Thursday, August 7, 2014

Palo Alto, the Movie--Thoughts By Someone From The Area

Palo Alto is the newest film offering by James Franco and starring an innocent (if not full-haired) Emma Roberts as his underage love interest. The film made waves not too long ago when it was suspected that Franco's inappropriate advances toward a real live underage girl was simply part of a marketing campaign for the film.

Having grown up just a few miles from Palo Alto in Los Gatos and having spent a significant amount of time in Palo Alto doing theatre, I decided to give the film a watch. Mind you, although Los Gatos and Palo Alto are not the same town, they may as well be. Los Gatos only differs from Palo Alto in that it isn't as large of a town (I guess Palo Alto qualifies as a small city). The melancholy of the children of upper middle class success stories and looking for ways to measure up to their parents is still a reality in Los Gatos--as is the idea of kids with too much disposable income. Oh, and James Franco is from there, which I guess is the entire point of Palo Alto the movie.

The film to me was entirely disappointing and I'm not sure what James Franco was trying to accomplish, other than capture the essence of bored, wealthy, white, rich kids with overly involved parents. And do it all with subtle pink and blue gels over the camera. Yes, it did capture the banality and confusion of life in a wealthy town where kids are constantly under pressure of immeasurable success and seeking out the next thrill (whether it be meaningless underage sex or pot)--but who cares? Haven't a million movies already been made about privileged teens? YAWN. Maybe it is so boring to me because it is the teenage years myself and friends experienced, but I can't imagine people not from this community finding the film any more fascinating.

To me, the movie had nothing to do with Palo Alto, so I'm really unsure why it was even called as such. It could be a movie about the aforementioned group of kids, the enormous pressure put on upper middle class kids to succeed in any town in the US. The kicker for me was that the movie wasn't even filmed in Palo Alto, but instead in Los Angeles disguised as Palo Alto. Would it really be that hard to shoot at PALY or Gunn over the summer or a spring break? I kept looking for landmarks of note, only to realize there were none, ultimately leading me down a path of utter horror when I realized the movie was shot somewhere else entirely.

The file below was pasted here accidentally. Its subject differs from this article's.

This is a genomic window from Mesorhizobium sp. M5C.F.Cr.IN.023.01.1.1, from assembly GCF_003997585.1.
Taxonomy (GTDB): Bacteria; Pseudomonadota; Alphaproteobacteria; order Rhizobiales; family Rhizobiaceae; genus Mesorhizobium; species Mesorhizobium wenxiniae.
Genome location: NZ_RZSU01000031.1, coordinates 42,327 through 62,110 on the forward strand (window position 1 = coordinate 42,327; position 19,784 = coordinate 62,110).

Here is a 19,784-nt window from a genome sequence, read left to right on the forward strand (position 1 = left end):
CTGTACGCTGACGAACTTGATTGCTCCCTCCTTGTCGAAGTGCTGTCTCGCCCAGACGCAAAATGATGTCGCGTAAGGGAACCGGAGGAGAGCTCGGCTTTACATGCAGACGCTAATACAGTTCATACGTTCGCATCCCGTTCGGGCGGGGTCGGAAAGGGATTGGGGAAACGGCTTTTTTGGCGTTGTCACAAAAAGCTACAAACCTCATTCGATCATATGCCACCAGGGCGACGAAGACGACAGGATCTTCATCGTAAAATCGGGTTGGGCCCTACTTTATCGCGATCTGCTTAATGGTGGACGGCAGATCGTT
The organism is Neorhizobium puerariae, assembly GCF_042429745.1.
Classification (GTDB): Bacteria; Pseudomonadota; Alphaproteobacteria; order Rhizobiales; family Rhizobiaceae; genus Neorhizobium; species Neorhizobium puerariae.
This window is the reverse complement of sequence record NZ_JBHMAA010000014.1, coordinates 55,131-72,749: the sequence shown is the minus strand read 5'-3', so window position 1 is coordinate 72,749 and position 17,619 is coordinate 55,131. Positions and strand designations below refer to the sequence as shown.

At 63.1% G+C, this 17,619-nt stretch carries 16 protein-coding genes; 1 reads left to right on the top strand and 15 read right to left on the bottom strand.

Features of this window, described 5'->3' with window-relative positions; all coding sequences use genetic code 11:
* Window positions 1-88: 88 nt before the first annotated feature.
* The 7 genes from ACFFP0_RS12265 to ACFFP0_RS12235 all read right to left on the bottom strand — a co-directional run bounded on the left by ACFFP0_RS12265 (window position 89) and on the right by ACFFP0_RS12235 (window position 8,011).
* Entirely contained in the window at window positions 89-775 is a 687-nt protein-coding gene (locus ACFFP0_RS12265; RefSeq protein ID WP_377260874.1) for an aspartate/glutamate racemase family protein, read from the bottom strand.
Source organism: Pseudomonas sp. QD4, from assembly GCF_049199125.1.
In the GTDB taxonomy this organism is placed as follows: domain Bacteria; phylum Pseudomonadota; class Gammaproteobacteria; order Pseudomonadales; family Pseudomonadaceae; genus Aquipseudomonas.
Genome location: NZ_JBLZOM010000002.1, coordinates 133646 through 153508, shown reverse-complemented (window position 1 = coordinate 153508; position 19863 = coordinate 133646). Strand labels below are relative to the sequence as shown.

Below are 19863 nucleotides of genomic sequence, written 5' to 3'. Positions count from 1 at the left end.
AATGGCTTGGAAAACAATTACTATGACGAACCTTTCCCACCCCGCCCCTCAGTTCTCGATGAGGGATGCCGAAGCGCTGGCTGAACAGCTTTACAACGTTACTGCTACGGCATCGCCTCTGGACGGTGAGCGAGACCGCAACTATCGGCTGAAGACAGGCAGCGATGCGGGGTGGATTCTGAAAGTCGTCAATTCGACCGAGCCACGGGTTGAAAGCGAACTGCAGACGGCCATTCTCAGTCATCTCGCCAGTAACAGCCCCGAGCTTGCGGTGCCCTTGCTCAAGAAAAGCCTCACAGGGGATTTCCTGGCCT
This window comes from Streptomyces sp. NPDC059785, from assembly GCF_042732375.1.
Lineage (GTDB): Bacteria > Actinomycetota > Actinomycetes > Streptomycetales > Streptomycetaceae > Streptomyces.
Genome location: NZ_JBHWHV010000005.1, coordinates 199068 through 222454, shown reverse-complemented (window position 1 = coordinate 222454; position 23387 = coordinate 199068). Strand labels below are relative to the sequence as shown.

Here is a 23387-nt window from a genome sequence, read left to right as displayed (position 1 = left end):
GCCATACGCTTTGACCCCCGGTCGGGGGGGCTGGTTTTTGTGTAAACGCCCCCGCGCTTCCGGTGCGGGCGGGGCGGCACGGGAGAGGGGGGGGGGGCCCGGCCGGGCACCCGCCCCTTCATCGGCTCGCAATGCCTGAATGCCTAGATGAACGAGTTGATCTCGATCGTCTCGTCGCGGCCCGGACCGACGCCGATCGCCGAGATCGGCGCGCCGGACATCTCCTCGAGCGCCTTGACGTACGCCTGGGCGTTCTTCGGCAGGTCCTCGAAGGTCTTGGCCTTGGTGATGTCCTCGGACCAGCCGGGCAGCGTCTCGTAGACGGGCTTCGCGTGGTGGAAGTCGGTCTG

Also, where the hell were the non-white people? If you're going to make a film about Los Gatos, I guess it is kind of realistic to only include white people (although you're still missing a huge part of the population)--but Palo Alto has a rather large Indian and Asian population. Apparently James Franco didn't see it fit to include them (god knows why) because this was, for whatever reason, just a film about white angst.

Lastly, my biggest issue of the film was the constant reference to teen suicide. In Palo Alto and the surrounding areas, there was once an epidemic of kids and young adults killing themselves. The Westboro Baptist Church even got wind of it and came to tell us all what terrible people we are for allowing liberal ideas to flourish (which apparently leads to teen suicide). Instead of Palo Altans being angry, they chased off the church by singing. But I digress. One of my very good friends was among one of the young people to take his life around this time, and he is someone I remember and miss pretty much daily. I read somewhere James Franco said he wrote the book in which the movie is based "at a time when kids were throwing themselves in front of train tracks." Um...okay? I'm this film supposed to explain why this was happening? Because it does nothing but morbidly discuss it, which made me uncomfortable.

If you enjoy the movie, more power to you. But girl, I couldn't do it.

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